Bangalore-based firm Team Indus, a startup has bagged Google Lunar Xprize worth $1 million this year for Landing category after competing established players in the worldwide competition. The prize, also known as Moon 2.0, was set up by the X Prize Foundation and sponsored by Google.
The Team Indus has been given the prize for its contribution in key technological are of devising the landing plan for a private spacecraft on the moon. Team Indus has constructed a prototype of the moon-lander’s structure, with vibration and drop testing.
“The $30M Google Lunar XPRIZE is asking teams to accomplish a feat that has never been achieved—the safe landing of a private craft on the lunar surface that travels at least 500 meters and transmits high-definition video and imagery back to Earth,” said Robert K. Weiss, president of XPRIZE.
Google’s Milestone Prizes are awarded for both hardware and software innovations in three crucial areas of imaging, mobility and landing systems to successfully touch down on moon. All these prizes are part of a larger Google Lunar XPRIZE mission. The Milestone prize winners are chosen by panel of judges drawn from science, aeronautics and space industry.
In all five teams have been awarded a combined $5.25 million in recognition of “key technological advancements toward their quest to land a private spacecraft on the surface of the moon,” said the Xprize Foundation.
Here are the 5 recipients of this year’s 9 Milestone Prizes:
Landing: Team Indus ($1 million);
Astrobotic (US): Imaging ($250,000), Mobility ($500,000), Landing ($1M);
Hakuto (Japan): Mobility ($500,000);
Moon Express (US): Imaging ($250,000), Landing ($1M);
Part-Time Scientists (Germany): Imaging ($250,000), Mobility ($500,000);
Announced in 2007, the Google Lunar XPRIZE offered a total of $30 million in prizes to the first privately funded teams to land a robot on the Moon that successfully travels more than 500 meters (1,640 ft) and transmits back high definition images and video.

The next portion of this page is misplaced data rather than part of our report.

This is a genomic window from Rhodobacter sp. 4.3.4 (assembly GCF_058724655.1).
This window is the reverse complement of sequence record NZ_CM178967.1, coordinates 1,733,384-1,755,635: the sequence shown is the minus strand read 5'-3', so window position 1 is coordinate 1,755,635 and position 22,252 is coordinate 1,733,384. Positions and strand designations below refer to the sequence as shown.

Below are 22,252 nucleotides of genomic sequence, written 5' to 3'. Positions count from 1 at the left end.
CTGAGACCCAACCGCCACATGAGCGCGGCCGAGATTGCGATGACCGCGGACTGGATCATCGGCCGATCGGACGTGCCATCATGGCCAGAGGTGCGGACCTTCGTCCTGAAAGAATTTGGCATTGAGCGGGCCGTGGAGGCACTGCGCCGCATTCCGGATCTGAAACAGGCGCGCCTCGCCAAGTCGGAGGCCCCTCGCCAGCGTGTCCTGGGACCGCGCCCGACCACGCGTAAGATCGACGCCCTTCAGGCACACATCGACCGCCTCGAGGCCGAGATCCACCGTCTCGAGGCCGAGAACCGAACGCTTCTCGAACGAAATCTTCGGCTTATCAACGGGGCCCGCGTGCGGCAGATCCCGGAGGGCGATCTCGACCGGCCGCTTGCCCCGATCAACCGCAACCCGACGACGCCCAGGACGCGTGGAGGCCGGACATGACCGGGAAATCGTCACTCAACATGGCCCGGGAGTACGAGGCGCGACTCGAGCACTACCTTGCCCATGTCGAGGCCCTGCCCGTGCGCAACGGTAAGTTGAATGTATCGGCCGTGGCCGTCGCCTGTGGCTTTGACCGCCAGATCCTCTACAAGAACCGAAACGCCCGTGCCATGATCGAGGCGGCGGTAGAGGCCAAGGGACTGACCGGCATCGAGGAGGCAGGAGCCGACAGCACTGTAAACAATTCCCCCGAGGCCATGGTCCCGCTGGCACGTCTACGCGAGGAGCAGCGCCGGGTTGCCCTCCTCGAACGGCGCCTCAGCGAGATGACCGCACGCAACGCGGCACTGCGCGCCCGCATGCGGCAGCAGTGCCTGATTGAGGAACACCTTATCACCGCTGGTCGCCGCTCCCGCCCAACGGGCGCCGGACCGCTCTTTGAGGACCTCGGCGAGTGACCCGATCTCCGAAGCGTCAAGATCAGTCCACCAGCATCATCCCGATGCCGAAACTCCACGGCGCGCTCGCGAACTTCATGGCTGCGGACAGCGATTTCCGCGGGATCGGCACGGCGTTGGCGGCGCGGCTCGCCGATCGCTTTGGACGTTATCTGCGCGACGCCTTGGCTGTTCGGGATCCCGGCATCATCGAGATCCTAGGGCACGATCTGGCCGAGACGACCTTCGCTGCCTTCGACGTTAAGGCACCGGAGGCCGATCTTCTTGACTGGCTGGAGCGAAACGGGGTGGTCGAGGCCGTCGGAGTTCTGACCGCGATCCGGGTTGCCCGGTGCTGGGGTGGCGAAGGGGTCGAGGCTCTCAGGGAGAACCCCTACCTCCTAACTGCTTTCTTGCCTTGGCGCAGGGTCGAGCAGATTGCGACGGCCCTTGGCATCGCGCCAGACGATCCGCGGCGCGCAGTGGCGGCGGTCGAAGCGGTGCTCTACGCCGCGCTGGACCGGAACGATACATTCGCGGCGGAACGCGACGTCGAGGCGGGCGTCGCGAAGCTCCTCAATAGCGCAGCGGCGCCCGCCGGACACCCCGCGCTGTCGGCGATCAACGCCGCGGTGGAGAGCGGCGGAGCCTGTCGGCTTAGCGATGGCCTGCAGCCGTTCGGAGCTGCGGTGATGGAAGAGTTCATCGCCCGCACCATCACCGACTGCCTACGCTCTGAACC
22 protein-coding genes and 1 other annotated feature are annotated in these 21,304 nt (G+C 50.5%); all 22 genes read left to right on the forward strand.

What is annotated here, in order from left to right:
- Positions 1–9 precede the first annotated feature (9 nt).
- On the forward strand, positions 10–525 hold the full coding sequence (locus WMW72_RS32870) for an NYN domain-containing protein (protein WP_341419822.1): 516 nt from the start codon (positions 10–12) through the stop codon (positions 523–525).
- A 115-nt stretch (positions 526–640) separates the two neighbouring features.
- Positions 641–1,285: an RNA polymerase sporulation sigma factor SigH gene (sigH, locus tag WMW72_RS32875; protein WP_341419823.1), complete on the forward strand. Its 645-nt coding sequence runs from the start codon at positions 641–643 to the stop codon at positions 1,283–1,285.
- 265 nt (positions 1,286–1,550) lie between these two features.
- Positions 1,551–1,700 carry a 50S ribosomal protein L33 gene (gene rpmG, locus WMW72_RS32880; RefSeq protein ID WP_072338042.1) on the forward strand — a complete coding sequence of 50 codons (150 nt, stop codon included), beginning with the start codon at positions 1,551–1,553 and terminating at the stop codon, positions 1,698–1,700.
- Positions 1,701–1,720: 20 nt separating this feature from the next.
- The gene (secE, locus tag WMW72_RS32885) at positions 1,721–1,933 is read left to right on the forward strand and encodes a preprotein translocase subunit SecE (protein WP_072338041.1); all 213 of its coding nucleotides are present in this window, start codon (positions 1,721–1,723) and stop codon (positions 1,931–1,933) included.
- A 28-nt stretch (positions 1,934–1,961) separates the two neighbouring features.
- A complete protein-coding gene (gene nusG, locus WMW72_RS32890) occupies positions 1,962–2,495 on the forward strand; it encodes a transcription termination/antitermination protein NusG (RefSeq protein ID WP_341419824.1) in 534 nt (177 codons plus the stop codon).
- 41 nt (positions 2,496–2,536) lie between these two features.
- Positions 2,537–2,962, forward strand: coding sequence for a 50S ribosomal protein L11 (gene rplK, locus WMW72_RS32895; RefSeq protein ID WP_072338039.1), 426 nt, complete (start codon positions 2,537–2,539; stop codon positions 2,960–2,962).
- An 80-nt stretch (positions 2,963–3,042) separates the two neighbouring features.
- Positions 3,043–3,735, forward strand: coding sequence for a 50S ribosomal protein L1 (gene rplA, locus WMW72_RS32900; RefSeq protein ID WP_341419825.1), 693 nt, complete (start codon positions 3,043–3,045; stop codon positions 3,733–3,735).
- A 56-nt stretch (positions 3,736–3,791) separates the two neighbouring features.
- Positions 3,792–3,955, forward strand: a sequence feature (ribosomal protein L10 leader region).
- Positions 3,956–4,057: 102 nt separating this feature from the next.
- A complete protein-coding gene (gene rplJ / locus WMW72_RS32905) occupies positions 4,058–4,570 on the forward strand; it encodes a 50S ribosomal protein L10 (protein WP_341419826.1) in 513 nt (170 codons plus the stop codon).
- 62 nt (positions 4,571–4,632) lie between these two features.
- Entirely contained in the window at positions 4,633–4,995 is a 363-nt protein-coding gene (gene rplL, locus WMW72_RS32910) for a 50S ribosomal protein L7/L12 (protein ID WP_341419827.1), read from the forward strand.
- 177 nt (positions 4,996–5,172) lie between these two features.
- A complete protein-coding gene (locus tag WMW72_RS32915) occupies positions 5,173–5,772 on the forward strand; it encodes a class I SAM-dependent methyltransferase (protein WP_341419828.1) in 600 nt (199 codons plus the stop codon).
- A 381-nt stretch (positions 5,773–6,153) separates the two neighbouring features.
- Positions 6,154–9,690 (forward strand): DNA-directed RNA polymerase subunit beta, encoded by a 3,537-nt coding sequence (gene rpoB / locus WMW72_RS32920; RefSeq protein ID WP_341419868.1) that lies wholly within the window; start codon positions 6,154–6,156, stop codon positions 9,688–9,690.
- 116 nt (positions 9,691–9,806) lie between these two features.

The first team that succeeds was to get $20 million Grand Prize but it was reduced to $15 million later and no team has so far proposed a convincing model and the last date was extended several times and now it is Dec.31, 2015 and the prize money expires on Dec.31, 2016.
Peter Diamandis, the project founder, explained the prize as:”It has been many decades since we explored the Moon from the lunar surface, and it could be another 6–8 years before any government returns. Even then, it will be at a large expense, and probably with little public involvement.”
So far, five of the 18 teams in the race have “demonstrated good progress” and Bangalore’s Team Indus was one of them. While the ideas initially mooted by Peter Diamandis, NASA was facing budget constraints and he approached Google founders Larry Page and Sergey Brin, at an X Prize Foundation fundraiser. They agreed to sponsor it, and also to increase the prize purse to $30 million, including a second prize, besides some bonus prizes.
“As part of this revised timeline, at least one team must provide documentation of a scheduled launch by December 31, 2015, for all teams to move forward in the competition,” the foundation said.